"And he came to her and said, ‘Hail, full of grace. The Lord is with you!’" —Luke 1:28
The angel Gabriel greeted Mary with a powerful opening line— but one that may escape the attention of many modern readers. For Catholics today, "The Lord is with you" may merely bring to mind the similar greeting we commonly hear at Mass. However, consider what this simple statement would have meant for Mary.
For a young Jewish woman in the first century, these words would have signaled that something extraordinary was about to happen in her life. The angel’s greeting, "The Lord is with you," indicates that she is called to play a critical role in God’s plan of salvation and that the future of Israel depends on her response.
"The Lord is with You!" (Luke 1:28)
Let’s look at how these words were used in the Old Testament. Throughout the Bible, the theme "the Lord is with you" was not applied to people in ordinary situations in life, but was used to address people who were given unique vocations that would impact all of Israel. Their missions required much generosity, many sacrifices, and great trust. Yet, they were given the assurance that they would not have to face these trials alone: God would be with them, guiding, protecting, and strengthening them.
Some of the greatest leaders in Israel’s history were greeted with this message. For example, when God appeared to Jacob and confirmed him as the covenant leader, He said, "Behold, I am with you and will keep you wherever you go" (Gen. 28:15). When God called Moses at the burning bush to lead His people out of Egypt, He said, "I will be with you" (Ex. 3:12). Before Joshua led the people into battle in the Promised Land, God said, "I will be with you; I will not fail you or forsake you" (Josh. 1:5). When an angel called Gideon to defend the people from a foreign invasion, he greeted Gideon saying, "The Lord is with you" (Judg. 6:12). When God put David at the head of an everlasting kingdom, God reminded David of His faithfulness to him, saying, "I have been with you wherever you went" (2 Sam. 7:9). And when God called Jeremiah to be a prophet to the nations, He said, "Be not afraid of them, for I am with you to deliver you" (Jer. 1:8).
From Jacob to Jeremiah, the pattern is clear: "The Lord is with you" signals that someone is being called to a great mission that will be difficult and demanding. And the future of Israel is largely dependant on how well that person plays his part. As one commentator explained, "In all these texts, the destiny of Israel is at stake. The person to whom the words are addressed is summoned by God to a high vocation, and entrusted with a momentous mission, and . . . the religious history of Israel (and therefore of the world) depended, at that moment, on his response to the call."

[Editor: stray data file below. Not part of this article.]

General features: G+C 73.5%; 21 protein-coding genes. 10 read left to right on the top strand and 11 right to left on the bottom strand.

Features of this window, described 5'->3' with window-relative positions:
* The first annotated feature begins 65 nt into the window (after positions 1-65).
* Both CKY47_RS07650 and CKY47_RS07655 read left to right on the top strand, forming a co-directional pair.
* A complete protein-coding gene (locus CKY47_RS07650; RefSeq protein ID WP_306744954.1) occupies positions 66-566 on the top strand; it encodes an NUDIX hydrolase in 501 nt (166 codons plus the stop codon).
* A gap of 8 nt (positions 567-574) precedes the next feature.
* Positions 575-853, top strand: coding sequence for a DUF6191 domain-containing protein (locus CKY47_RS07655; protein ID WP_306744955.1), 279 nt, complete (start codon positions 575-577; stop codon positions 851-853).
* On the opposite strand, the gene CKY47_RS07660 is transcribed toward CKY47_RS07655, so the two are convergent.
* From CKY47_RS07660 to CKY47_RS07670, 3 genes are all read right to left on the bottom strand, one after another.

Therefore, when the angel says to Mary, "The Lord is with you," he is saying an awful lot. Mary is being called to stand in the tradition of Israelite heroes like Moses, Joshua, David, and Jeremiah—men who suffered, sacrificed, and gave themselves radically for the Lord. She herself is now being called to some daunting mission that will involve many challenges and hardships, and the future of the Jewish people will depend on her response.
No wonder the Bible tells us that Mary felt "greatly troubled" when she heard these words! And notice: Luke’s Gospel says that Mary was not as much troubled by the angel appearing to her, as by the angel’s words: "But she was greatly troubled at the saying, and considered in her mind what sort of greeting this might be" (Luke 1:29, emphasis added).
The first fact we discover about Mary is that she dwelt in "a city of Galilee named Nazareth." This small geographical detail is important because Nazareth would have been a very unlikely place for the messianic era to begin. Nazareth was a small, secluded agricultural village in Galilee. Far from the social-religious center of the Jerusalem Temple, Nazareth had only a few hundred inhabitants and was not directly on any major trade route. Moreover, there are no prophecies explicitly about Nazareth in the Jewish tradition, and the Old Testament never even mentions the town. This is quite different from Zechariah’s fearful response in the previous scene in Luke’s Gospel. Zechariah responded with fear at the mere appearance of the angel in the Temple (Luke 1:12). In contrast, Mary is troubled by the angel’s words and ponders their implications for her life. She recognizes that something weighty is about to be asked of her. Like Moses, Gideon, and others who have been called by the Lord in this way, Mary humbly wonders if she is worthy and capable of such a mission.
"Do Not be Afraid" (Luke 1:30)
In response to Mary’s concern, Gabriel says to her, "Do not be afraid, Mary, for you have found favor with God."
A couple things stand out in these words. First, when Gabriel initially appeared to Mary, he addressed her with the more formal, exalted title "full of grace" (1:28). However, here in verse 30, as Gabriel reassures her, he speaks to her in a more personal way, calling her by the name given her at birth, "Mary." Second, Gabriel encourages her not to be afraid of what is about to be asked of her: The same God who has endowed her with a unique fullness of grace (a key theme in his initial greeting in 1:28) will continue to strengthen her in her mission, for as Gabriel now explains, she has "found favor with God."
"Favor with God" (Luke 1:30)
But what does it mean for Mary to "find favor with God"? In the Scriptures, "to find favor" can describe a higher ranking person bestowing kindness and favor upon an inferior and putting him in an important role of leadership. For example, when the patriarch Joseph was a slave under Potiphar in Egypt, Genesis tells us that Joseph "found favor" in Potiphar’s sight, and was put in charge of all of Potiphar’s household (Gen. 39:4–6).